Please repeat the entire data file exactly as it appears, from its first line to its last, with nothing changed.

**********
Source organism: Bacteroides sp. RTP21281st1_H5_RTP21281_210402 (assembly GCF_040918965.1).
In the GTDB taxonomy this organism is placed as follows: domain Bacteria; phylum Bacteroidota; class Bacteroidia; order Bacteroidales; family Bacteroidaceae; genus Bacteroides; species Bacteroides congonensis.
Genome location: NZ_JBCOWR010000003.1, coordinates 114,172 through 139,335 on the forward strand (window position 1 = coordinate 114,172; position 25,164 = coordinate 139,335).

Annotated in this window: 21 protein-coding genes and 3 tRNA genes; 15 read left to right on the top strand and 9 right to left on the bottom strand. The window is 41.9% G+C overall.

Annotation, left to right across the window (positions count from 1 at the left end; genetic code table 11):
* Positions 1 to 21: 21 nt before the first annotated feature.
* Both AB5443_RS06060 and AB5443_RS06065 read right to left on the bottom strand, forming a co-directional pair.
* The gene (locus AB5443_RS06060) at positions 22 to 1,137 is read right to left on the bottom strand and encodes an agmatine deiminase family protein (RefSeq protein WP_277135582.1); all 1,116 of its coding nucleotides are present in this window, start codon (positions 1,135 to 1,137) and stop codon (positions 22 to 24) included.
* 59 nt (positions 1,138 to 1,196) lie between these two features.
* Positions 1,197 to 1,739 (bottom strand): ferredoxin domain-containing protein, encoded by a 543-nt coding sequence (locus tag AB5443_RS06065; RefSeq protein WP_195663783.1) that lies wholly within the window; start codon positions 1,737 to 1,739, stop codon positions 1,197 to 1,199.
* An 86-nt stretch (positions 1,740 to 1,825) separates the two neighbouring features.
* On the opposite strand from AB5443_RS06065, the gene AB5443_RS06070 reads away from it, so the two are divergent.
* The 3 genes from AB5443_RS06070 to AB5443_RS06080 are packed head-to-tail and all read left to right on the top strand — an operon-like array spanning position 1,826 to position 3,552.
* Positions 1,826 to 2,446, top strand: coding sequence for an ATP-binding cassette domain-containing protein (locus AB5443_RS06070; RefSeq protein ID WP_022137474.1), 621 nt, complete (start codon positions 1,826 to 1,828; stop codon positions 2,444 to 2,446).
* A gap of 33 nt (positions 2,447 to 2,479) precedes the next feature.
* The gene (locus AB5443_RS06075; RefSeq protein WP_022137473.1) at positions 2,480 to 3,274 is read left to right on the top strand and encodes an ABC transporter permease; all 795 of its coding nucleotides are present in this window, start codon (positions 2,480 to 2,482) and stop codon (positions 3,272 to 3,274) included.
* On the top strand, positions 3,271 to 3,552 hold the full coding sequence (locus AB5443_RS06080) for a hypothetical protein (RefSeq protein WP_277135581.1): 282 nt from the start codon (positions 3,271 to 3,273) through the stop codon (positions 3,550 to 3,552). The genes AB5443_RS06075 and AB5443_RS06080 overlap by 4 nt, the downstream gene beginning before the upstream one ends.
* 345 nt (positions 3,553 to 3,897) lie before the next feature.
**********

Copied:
Source organism: Bacteroides sp. RTP21281st1_H5_RTP21281_210402 (assembly GCF_040918965.1).
In the GTDB taxonomy this organism is placed as follows: domain Bacteria; phylum Bacteroidota; class Bacteroidia; order Bacteroidales; family Bacteroidaceae; genus Bacteroides; species Bacteroides congonensis.
Genome location: NZ_JBCOWR010000003.1, coordinates 114,172 through 139,335 on the forward strand (window position 1 = coordinate 114,172; position 25,164 = coordinate 139,335).

Annotated in this window: 21 protein-coding genes and 3 tRNA genes; 15 read left to right on the top strand and 9 right to left on the bottom strand. The window is 41.9% G+C overall.

Annotation, left to right across the window (positions count from 1 at the left end; genetic code table 11):
* Positions 1 to 21: 21 nt before the first annotated feature.
* Both AB5443_RS06060 and AB5443_RS06065 read right to left on the bottom strand, forming a co-directional pair.
* The gene (locus AB5443_RS06060) at positions 22 to 1,137 is read right to left on the bottom strand and encodes an agmatine deiminase family protein (RefSeq protein WP_277135582.1); all 1,116 of its coding nucleotides are present in this window, start codon (positions 1,135 to 1,137) and stop codon (positions 22 to 24) included.
* 59 nt (positions 1,138 to 1,196) lie between these two features.
* Positions 1,197 to 1,739 (bottom strand): ferredoxin domain-containing protein, encoded by a 543-nt coding sequence (locus tag AB5443_RS06065; RefSeq protein WP_195663783.1) that lies wholly within the window; start codon positions 1,737 to 1,739, stop codon positions 1,197 to 1,199.
* An 86-nt stretch (positions 1,740 to 1,825) separates the two neighbouring features.
* On the opposite strand from AB5443_RS06065, the gene AB5443_RS06070 reads away from it, so the two are divergent.
* The 3 genes from AB5443_RS06070 to AB5443_RS06080 are packed head-to-tail and all read left to right on the top strand — an operon-like array spanning position 1,826 to position 3,552.
* Positions 1,826 to 2,446, top strand: coding sequence for an ATP-binding cassette domain-containing protein (locus AB5443_RS06070; RefSeq protein ID WP_022137474.1), 621 nt, complete (start codon positions 1,826 to 1,828; stop codon positions 2,444 to 2,446).
* A gap of 33 nt (positions 2,447 to 2,479) precedes the next feature.
* The gene (locus AB5443_RS06075; RefSeq protein WP_022137473.1) at positions 2,480 to 3,274 is read left to right on the top strand and encodes an ABC transporter permease; all 795 of its coding nucleotides are present in this window, start codon (positions 2,480 to 2,482) and stop codon (positions 3,272 to 3,274) included.
* On the top strand, positions 3,271 to 3,552 hold the full coding sequence (locus AB5443_RS06080) for a hypothetical protein (RefSeq protein WP_277135581.1): 282 nt from the start codon (positions 3,271 to 3,273) through the stop codon (positions 3,550 to 3,552). The genes AB5443_RS06075 and AB5443_RS06080 overlap by 4 nt, the downstream gene beginning before the upstream one ends.
* 345 nt (positions 3,553 to 3,897) lie before the next feature.